Claudio Basilico, MD

Photo of [title]

Professor and Chair of Microbiology
M.D. 1960 University of Milan

LAB WEBSITE:
Basilico Lab
RESEARCH THEMES:
Cancer Stem Cells, Adult Stem Cells
KEYWORDS:
signal transduction, Cell-cycle, Growth Factors, Oncogenes, Bone Development, Cancer Stem Cells

Contact Information

New York University School of Medicine
550 First Avenue, MSB 256
New York, NY, 10016
Tel: (212) 263-5341
E-mail: Claudio.Basilico@med.nyu.edu
 


Signals Controlling Cell Proliferation and Differentiation.

 

The major interest of my laboratory is the control of proliferation in normal and cancer cells and the genes and gene-products whose interplay regulates proliferation and differentiation.

To understand how growth factor signaling promotes cell proliferation and differentiation, we are studying the mechanism of action and the regulation of expression of fibroblast growth factors (FGF). FGF represents a large family of growth factors which signal through their interaction with tyrosine kinase receptors (FGFR) which also make-up a gene family. FGF signaling plays a major role in a variety of developmental processes. Ectopic or excessive FGF expression can lead to oncogenesis. The main projects presently being carried out focus on the regulation of skeletal development by FGF signaling. Unregulated FGF signaling, due to FGFR activating mutations, causes a variety of dominant bone morphogenetic disorders in humans, including several forms of dwarfism and craniosynostosis syndromes. Excessive FGF signaling alters bone development by affecting the dynamics of growth and differentiation of chondrocytes and osteoblasts, the two major cell types involved in bone formation. We are studying the biological response of these two cell types to FGF and the key pathways involved in this process.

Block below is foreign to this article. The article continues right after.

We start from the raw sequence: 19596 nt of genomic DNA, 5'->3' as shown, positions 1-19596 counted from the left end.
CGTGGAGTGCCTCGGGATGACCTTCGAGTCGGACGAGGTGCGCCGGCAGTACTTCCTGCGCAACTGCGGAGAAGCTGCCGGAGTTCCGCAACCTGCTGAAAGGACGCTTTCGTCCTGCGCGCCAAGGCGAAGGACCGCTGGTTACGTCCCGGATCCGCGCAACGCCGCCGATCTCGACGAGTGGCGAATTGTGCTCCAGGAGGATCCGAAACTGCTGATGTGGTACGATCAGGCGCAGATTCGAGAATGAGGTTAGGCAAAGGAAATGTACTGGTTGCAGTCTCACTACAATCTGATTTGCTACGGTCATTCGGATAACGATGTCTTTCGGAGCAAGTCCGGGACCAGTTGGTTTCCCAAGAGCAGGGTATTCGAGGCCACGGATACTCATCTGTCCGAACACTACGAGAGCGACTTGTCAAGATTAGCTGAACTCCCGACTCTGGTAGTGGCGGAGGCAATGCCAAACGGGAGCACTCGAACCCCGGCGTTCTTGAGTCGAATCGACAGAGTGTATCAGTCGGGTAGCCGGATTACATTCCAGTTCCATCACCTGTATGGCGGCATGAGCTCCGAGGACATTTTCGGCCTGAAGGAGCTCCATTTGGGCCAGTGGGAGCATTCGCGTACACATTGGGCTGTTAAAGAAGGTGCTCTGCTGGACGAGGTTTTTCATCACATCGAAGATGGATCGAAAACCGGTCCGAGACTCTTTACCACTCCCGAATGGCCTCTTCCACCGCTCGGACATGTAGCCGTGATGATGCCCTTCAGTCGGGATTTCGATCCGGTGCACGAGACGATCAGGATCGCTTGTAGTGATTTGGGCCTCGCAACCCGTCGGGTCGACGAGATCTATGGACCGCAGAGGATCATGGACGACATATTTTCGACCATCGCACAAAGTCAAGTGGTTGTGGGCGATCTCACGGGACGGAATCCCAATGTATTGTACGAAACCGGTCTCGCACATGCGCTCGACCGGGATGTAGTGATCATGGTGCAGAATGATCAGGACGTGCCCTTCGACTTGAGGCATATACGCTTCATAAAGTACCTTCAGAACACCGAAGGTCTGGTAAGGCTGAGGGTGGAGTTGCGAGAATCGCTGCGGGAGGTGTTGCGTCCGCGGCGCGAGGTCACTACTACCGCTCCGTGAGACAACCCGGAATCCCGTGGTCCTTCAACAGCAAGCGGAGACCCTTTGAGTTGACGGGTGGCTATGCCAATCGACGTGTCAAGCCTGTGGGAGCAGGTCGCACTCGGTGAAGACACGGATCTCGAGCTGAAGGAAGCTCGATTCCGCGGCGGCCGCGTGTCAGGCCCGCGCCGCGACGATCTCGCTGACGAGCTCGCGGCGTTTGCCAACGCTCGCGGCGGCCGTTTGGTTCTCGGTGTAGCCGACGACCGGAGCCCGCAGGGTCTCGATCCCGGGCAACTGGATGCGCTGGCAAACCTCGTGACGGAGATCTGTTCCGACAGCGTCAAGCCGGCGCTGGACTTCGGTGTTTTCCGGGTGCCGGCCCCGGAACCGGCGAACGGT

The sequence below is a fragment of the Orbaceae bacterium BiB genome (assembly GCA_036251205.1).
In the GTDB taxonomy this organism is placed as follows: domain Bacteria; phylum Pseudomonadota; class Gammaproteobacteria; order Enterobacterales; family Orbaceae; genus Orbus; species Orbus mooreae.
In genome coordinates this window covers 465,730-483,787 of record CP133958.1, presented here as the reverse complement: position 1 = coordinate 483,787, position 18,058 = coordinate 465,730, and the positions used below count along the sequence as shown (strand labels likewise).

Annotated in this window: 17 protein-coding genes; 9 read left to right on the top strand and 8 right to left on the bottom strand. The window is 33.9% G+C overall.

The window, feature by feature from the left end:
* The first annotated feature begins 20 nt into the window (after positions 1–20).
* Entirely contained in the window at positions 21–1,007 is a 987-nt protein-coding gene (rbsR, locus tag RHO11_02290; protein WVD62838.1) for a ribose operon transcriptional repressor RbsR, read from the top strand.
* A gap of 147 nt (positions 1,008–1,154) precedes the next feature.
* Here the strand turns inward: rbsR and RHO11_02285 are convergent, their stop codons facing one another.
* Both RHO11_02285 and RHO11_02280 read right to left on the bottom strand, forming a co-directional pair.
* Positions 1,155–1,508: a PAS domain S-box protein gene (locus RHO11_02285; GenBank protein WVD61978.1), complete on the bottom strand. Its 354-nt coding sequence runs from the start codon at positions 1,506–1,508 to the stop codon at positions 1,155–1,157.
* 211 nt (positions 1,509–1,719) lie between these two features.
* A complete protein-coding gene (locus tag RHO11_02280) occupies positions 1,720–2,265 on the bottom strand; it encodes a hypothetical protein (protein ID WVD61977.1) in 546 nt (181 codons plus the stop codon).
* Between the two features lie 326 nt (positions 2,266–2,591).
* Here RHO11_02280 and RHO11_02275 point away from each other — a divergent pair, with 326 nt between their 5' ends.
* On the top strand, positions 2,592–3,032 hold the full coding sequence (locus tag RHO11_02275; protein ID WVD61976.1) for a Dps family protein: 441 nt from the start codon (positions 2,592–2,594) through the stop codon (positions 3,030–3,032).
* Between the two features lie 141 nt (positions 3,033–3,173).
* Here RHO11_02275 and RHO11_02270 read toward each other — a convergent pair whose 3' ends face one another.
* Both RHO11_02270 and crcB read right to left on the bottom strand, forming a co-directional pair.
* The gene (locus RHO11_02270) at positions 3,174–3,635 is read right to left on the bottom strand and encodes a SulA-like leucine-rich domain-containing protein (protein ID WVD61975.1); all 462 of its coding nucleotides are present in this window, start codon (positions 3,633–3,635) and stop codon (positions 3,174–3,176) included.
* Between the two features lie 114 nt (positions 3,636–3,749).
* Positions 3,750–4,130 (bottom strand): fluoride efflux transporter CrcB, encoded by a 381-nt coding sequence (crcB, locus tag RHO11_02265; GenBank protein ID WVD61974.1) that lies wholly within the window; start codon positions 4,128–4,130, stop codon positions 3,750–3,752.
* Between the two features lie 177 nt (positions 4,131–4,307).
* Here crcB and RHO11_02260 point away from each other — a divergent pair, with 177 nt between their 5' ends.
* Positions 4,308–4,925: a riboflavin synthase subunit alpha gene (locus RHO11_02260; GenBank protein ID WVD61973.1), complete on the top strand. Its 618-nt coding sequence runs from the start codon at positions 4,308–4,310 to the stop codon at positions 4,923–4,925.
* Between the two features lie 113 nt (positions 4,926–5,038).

In chondrocytes, we found that FGF signaling inhibits proliferation and increases apoptosis both in vitro and in vivo. These effects are cell type-specific since FGFs induce proliferation in most other cell types, and provide a logical explanation of why excessive FGF signaling causes dwarfism and chondrodysplastic syndromes. FGFs induce in chondrocytes a complex network of signaling and transcriptional events which ultimately result in growth arrest and induction of several aspects of chondrocytes hypertrophic differentiation. We have shown that FGF-induced growth arrest requires the activity of two Retinoblastoma (Rb) family members, p107 and p130, but not Rb itself. One of the earliest distinguishing events following FGF treatment is the very rapid dephosphorylation of p107. We have shown that p107 dephosphorylation is a critical early event in the growth-inhibitory response of these cells to FGF signaling and that the PP2A phosphatase targets p107 for dephosphorylation in FGF-treated chondrocytes. We have recently determined that the B55 alpha regulatory subunit of PP2A is activated by FGF to target this enzyme to p107.